Guiltypleasures001 Sun 10-Apr-16 11:18:25

Hi op

As hard as this seems to type he doesn't owe your dd anything other than continue being he dad, he didn't cheat on her he cheated on you thanks

Your dd can ask him if she wants to know why, and I advise you strongly to point her in his direction if she asks. Other wise make your plans and stop engaging with him yes it's shit yes it hurts, but he's not going to roll over and give you what you need

Make your plans bite the bullet and leave, you don't have a choice but you do have control

lasttimeround Sun 10-Apr-16 11:32:38

You can't make someone engage with you if they don't want to. So you provide ultimatum say what's going to happen and then you do it. You can deal with the assets later. Right now you are giving him power over you for no reason. If he can't or won't explain then that's not going to happen.
If your child needs an explanation tell her to ask her father because you don't know cos he hasn't told you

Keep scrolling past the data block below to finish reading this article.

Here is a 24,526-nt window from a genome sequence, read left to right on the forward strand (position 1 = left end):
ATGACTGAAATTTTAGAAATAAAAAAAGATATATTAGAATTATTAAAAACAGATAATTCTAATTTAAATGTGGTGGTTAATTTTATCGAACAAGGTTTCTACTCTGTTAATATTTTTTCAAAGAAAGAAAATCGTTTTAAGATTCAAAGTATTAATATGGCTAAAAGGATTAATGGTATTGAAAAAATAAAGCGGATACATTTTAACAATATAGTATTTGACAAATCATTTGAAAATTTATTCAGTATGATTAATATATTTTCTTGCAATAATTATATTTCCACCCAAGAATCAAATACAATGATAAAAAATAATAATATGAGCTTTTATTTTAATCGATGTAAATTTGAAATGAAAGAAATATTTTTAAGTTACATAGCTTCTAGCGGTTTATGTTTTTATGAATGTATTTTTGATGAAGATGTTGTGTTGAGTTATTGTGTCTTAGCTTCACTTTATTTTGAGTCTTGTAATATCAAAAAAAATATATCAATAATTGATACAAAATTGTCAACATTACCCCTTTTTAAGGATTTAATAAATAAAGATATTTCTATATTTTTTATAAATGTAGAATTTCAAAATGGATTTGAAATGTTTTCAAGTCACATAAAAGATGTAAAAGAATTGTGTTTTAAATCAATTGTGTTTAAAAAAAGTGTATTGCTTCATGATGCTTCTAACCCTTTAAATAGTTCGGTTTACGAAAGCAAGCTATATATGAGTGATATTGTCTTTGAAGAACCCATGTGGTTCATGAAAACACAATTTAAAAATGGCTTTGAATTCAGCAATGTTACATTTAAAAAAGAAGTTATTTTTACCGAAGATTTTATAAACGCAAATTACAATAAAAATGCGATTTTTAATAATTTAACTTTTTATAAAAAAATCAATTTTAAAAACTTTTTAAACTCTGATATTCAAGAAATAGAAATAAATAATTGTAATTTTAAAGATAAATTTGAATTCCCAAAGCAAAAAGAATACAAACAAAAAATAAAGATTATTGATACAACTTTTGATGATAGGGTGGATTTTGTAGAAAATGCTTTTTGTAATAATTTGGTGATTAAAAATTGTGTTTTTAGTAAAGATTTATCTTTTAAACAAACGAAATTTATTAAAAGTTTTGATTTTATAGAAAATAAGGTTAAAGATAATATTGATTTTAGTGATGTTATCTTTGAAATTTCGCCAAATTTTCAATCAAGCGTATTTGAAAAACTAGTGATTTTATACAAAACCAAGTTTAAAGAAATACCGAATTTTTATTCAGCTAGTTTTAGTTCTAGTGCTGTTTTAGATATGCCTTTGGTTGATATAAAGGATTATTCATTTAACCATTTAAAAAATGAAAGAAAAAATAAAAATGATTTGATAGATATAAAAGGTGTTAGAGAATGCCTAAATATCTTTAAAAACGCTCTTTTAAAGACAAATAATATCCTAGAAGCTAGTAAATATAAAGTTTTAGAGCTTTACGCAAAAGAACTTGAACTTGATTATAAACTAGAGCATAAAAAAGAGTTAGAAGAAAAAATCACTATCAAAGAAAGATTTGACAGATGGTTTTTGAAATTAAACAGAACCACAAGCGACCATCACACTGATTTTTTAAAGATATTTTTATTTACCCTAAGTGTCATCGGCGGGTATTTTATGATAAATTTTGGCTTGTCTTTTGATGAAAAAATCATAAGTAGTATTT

Squeegle Sun 10-Apr-16 11:36:38

I think he does owe DD something, and that is to treat her mother with respect. If he will not do that then it is perfectly reasonable for OP to explain to that he is not being courteous and considerate and them at is why she is planning to leave.
I don't know what your legal tlrifhts are to any of the property though, but if your DP will not engage, then I think you have to start making your plans in the basis that he is playing hard ball.

Squeegle Sun 10-Apr-16 11:37:46

Surely you are entitled to something after being sahm for all this time? What is the lawyer's advice?

NCToProtectTheInnocent1 Sun 10-Apr-16 11:49:06

But Squeegle, that's the message so many people try to ram home on MN - you are NOT entitled to something if you're not married. Hopefully the OP will be able to make a claim for money she's put into the house if it's added value, but if she gave up her job and wasn't married, there is nothing that can be done about that now.

absolutelynotfabulous Sun 10-Apr-16 12:32:52

guilty I'm making plans, but I'm finding it hard to raise my income to a level that's commensurate with living separately. At the moment, I'm comfortable financially. As is dd. We live in a desirable area which is convenient for dd's schooling.